Thomas Gbokie, Jr. inspecting a Cassava field during his work for the Liberian Ministry of Agriculture.
Thomas Gbokie, Jr. inspecting a Cassava field during his work for the Liberian Ministry of Agriculture.© Thomas Gbokie, Jr.

The greatest global challenge that we have is to feed the world’s growing population that is estimated to reach nine billion by 2050. Sadly for Africa, despite being a continent endowed with productive agricultural resources, our continent still has a huge portion of its population that continues to face chronic food deprivation. This situation is exacerbated by poor governance, persistent conflicts, global economic meltdowns, and climate extremes. Despite all of the above limitations, we still have very huge potential for the African continent to not only feed herself but to also meaningfully contribute in the future to sustainable global food security. This can only be realized through effective partnerships, increased and sustained investments for agriculture research and development efforts, responsive social protection, strong governance structures in the environment, food, and health systems, and the protection of our African farmers against unfair trade activities. There is also a need for stronger public, private, and civil society sector agricultural extension and advisory services systems.

7. After completing your studies, what sort of career did you pursue?

Following completion of my undergraduate degree, I returned to my home country and sought employment as a Crop Protection Officer with the Liberia Ministry of Agriculture. Also, when I finished my master’s degree under the ARPPIS-DAAD programme at the University of Ghana, I received an appointment in February 2012 from the former President of Liberia, Madam Ellen Johnson Sirleaf to serve as the Deputy Minister for Regional Development, Research and Extension at the Ministry of Agriculture. With my technical training in agriculture, entomology, and plant pathology, my career goal is to become a renowned plant health management expert with continuous engagements in the areas of agricultural research, extension and training.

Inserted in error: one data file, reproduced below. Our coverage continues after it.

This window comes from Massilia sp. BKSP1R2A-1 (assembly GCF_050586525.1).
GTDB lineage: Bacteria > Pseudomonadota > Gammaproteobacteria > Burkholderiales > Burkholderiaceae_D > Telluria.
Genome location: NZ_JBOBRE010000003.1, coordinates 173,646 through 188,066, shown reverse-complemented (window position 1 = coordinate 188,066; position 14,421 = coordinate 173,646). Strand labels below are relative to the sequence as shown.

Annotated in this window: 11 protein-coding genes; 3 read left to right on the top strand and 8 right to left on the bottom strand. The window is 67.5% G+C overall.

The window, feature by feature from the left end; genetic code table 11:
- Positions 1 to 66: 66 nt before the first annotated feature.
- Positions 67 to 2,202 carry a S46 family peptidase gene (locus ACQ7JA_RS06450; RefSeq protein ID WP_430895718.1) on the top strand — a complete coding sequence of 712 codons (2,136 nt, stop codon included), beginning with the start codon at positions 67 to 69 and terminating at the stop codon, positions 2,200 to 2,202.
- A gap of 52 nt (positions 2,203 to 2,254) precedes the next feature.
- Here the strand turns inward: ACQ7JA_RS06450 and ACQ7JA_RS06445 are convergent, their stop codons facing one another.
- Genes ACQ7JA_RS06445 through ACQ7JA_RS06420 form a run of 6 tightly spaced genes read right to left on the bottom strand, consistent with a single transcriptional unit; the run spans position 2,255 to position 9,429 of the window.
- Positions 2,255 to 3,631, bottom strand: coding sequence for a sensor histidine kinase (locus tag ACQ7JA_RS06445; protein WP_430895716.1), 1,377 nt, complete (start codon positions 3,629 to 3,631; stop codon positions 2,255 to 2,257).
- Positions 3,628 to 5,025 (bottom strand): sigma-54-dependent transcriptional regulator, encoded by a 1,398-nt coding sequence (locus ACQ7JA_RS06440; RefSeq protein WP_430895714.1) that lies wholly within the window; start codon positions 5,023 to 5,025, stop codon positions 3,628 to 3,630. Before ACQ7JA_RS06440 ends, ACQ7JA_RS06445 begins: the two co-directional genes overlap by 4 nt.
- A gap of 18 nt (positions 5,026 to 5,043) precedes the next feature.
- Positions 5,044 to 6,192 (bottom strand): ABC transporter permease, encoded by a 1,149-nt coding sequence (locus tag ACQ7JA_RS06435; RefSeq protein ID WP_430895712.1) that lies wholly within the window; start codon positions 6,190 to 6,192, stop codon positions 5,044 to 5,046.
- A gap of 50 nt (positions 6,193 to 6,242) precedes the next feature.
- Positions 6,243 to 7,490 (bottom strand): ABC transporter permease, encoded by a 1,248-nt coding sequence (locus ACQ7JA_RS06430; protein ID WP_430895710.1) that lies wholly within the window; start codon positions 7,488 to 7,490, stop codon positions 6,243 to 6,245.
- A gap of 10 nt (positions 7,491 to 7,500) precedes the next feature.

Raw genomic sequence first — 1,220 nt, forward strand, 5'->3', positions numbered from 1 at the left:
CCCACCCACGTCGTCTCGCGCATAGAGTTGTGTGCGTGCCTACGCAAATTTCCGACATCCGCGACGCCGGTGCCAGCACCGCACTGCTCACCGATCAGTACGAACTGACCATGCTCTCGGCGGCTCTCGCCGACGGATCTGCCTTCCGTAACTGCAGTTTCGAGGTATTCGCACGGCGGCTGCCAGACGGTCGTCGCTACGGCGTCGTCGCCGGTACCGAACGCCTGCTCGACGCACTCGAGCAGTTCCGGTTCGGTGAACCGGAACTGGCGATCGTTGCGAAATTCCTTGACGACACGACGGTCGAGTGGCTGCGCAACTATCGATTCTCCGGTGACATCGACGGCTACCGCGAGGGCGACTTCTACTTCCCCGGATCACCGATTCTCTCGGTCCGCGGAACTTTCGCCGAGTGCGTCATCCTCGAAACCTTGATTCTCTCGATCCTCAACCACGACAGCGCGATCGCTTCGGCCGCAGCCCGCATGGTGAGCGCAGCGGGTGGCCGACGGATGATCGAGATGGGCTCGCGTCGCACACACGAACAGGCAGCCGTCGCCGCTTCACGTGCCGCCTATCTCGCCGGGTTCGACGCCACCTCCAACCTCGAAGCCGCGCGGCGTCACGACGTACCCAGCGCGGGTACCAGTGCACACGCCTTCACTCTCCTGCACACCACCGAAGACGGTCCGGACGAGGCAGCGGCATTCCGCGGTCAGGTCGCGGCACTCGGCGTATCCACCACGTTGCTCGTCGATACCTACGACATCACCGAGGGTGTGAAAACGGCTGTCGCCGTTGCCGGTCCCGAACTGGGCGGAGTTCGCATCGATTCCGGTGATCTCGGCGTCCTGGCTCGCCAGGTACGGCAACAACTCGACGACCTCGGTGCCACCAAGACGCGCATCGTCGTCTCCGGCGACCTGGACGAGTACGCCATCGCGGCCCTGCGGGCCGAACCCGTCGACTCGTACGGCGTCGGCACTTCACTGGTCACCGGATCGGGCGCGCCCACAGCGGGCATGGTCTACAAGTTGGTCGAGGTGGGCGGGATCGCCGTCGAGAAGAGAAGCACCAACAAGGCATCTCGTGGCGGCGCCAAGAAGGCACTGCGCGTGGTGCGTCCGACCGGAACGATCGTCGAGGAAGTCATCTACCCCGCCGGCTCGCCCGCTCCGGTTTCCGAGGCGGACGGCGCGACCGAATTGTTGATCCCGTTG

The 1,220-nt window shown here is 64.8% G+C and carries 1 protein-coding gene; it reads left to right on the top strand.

The University of Ghana-based West Africa Sub-Regional Center of the African Regional Postgraduate Program in Insect Science (ARPPI) on the Legon Campus in Accra, Ghana.
The University of Ghana-based West Africa Sub-Regional Center of the African Regional Postgraduate Program in Insect Science (ARPPI) on the Legon Campus in Accra, Ghana.© Thomas Gbokie, Jr.
8. How can we motivate more young people to study food security and agriculture, and also work in such field?

To ensure youth involvement in agriculture and food security efforts, they must be afforded the opportunities for their active participation. Young farmers’ organizations and programmes that serve as networking platforms, and the awarding of youth innovation through competitions must be encouraged. Long-term funding commitments also ensure and sustain youth engagements in agriculture and food security efforts.

9. What’s your advice to young Africans who want to follow in your footsteps?

I encourage my fellow African youth to always be guided by the sense of giving back to meaningfully impact their respective communities through their chosen career pathways. I would encourage youth to seek out people who inspire and challenge them as well as those who can provide them with coaching and mentoring. I certainly would not have made it to this point without benefiting from the immense support of coaches and mentors who have guided me along the way.

Top of page